Star Wars Rebels: 4.11 Dume

It was never going to be an easy task to match the emotional beating Jedi Night provided. Nevertheless this was an excellent continuation, providing the perfect balance of story progression and character development for both the rebels and the Empire. Rather than focusing on the obvious choice of Ezra, Dume gives each character due attention and could even be seen as a lesson showing that everyone deals with grief in very different ways.

The episode begins with Governor Pryce not only confirming Kanan’s death but ordering a celebration in honor of her victory, even though Pryce was warned Thrawn wouldn’t be happy due to the destruction of his tie defender plans. The next scene sees the Rebels returning home to an excited Zeb and Chopper and when the news is broken Zeb hugs Ezra, showing rare but powerful emotion. From here on out, the vast majority of the episode focuses on the Rebels personal journeys.

Ezra, as expected, uses meditation to deal with his emotions like a good Jedi should. This sends him into what is still unclear, a dream or realistic version of Lothal, full of angry Loth wolves who chase him, showcasing their more animalistic side, rather than the peaceful guides they’ve so far been seen as. The imagery of the wolves is fantastic, I love how they’re becoming separate characters and the story is progressing around them. They blame Ezra for running away, increasing his already guilty conscience which, as far as I’m concerned, is not only the wolves showing grief but testing Ezra’s ability to calm his emotions. They provide him with information that they must go and protect the Jedi temple; I look forward to seeing this progress further.

Each character had a different relationship with Kanan so each is going to feel differently. For Ezra he was like a father, for Zeb, Sabine and Chopper like an older brother who they had great respect for. Arguably Hera had it the worst, for four seasons we’ve seen their love for one another grow, with Jedi Night stating the obvious when both officially confess their love out loud for one another, only to then be torn apart by death almost instantly. This episode allows her character to mourn in her own way; she blames herself and spends a lot of time reminiscing. Although I appreciate she needs time to grieve I hope that, like Sabine, she gets back on her feet to deal the Empire yet another fatal blow.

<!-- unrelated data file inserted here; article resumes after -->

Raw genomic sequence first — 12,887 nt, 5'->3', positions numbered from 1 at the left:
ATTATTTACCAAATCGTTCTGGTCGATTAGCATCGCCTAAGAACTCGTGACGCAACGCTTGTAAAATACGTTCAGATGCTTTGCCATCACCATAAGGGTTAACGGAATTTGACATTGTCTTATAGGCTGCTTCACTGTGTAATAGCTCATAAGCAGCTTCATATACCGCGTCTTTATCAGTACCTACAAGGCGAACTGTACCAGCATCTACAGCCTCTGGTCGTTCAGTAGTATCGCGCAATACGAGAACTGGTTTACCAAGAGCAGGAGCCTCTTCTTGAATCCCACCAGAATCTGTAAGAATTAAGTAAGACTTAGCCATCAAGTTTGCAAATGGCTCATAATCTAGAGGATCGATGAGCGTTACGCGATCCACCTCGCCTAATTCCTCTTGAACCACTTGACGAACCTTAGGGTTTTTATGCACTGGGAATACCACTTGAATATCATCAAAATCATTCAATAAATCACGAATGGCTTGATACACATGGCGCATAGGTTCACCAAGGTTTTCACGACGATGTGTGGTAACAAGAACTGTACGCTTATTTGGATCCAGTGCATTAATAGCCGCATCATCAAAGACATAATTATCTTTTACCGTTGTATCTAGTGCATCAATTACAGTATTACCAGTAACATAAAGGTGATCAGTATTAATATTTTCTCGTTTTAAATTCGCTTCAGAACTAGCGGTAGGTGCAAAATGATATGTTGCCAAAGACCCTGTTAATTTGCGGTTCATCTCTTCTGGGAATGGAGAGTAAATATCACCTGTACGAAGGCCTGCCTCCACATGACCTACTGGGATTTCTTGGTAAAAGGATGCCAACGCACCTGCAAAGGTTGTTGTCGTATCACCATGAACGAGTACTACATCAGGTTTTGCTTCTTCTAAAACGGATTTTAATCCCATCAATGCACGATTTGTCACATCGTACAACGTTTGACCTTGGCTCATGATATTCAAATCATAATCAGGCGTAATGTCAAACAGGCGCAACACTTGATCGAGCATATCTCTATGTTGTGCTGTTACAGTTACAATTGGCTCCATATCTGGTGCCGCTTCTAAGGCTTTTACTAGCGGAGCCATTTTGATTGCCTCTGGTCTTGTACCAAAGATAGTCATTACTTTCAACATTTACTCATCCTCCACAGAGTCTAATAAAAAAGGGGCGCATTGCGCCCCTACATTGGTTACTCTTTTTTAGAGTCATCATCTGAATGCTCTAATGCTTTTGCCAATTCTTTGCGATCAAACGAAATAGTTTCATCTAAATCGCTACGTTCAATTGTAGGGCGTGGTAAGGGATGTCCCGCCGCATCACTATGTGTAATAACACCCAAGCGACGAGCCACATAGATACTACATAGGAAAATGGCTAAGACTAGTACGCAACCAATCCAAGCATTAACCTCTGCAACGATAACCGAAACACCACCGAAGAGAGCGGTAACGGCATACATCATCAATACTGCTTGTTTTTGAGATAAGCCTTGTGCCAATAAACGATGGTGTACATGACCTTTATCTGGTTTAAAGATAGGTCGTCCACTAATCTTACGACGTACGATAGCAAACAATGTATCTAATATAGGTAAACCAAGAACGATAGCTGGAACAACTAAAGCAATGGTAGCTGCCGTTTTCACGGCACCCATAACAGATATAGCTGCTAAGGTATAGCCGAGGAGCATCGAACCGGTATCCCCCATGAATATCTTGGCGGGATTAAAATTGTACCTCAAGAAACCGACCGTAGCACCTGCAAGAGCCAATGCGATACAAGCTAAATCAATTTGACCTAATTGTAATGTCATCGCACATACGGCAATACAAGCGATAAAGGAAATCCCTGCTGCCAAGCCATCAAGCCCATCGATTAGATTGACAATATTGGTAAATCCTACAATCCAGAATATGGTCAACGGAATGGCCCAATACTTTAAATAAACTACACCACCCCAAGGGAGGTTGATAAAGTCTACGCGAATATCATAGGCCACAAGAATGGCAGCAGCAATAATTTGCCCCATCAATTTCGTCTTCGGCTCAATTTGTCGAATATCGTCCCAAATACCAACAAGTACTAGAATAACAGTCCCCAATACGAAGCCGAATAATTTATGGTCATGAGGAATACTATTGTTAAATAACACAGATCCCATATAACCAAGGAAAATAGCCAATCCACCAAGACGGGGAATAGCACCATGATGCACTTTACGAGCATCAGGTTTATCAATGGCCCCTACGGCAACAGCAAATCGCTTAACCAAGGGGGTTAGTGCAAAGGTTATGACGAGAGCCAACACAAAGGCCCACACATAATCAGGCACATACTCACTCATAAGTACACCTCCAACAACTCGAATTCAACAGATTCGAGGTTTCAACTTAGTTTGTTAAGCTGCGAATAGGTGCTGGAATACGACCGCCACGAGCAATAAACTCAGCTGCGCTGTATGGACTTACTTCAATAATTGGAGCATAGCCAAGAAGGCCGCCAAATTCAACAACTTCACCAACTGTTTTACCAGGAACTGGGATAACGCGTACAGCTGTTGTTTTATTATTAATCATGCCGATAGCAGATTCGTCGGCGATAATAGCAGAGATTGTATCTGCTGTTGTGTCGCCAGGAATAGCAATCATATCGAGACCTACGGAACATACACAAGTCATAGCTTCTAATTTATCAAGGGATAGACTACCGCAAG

Speaking of Sabine, her journey in this episode was quite possibly the most interesting. Her and Zeb use their grief to fight back saying they’ll supply some fireworks as they hear about Pryce’s celebration. This brought action to the episode and strangely some comedic relief as Zeb refers to Rukh as creepy.

The fight sequence between the three (Zeb, Sabine and Rokh) is powerful and emotional. Rokh first gets the upper hand by turning invisible only to be caught out by Sabine, who I should add, as a Mandalorian, was a bad shot in this episode. Zeb then grabs Rokh and begins to punch uncontrollably, showing no remorse and depicting another way of dealing with grief. If nothing else this sequence peaked my emotions, after the previous episode showed how easily a major character can be eliminated. The thought of losing another was genuinely frightening even though to some degree I expect it to happen sooner rather than later.

Overall I found Dume to be superb; the animation was fluid and vibrant. I am forever amazed by the level of emotion that can be translated in animations of this level. It’s expected from the likes of Pixar but something small scale / budget as this just knocks my socks off every time. Additionally the story continues to impress me, Dave Filoni certainly knows how to develop characters and have you invest both time and genuine emotion into them, so that when tragedy occurs, you feel it. I’ll admit that several occasions throughout both episodes have caused something to get in my eyes. It’s left me eager for more and I can’t wait to see what happens next.

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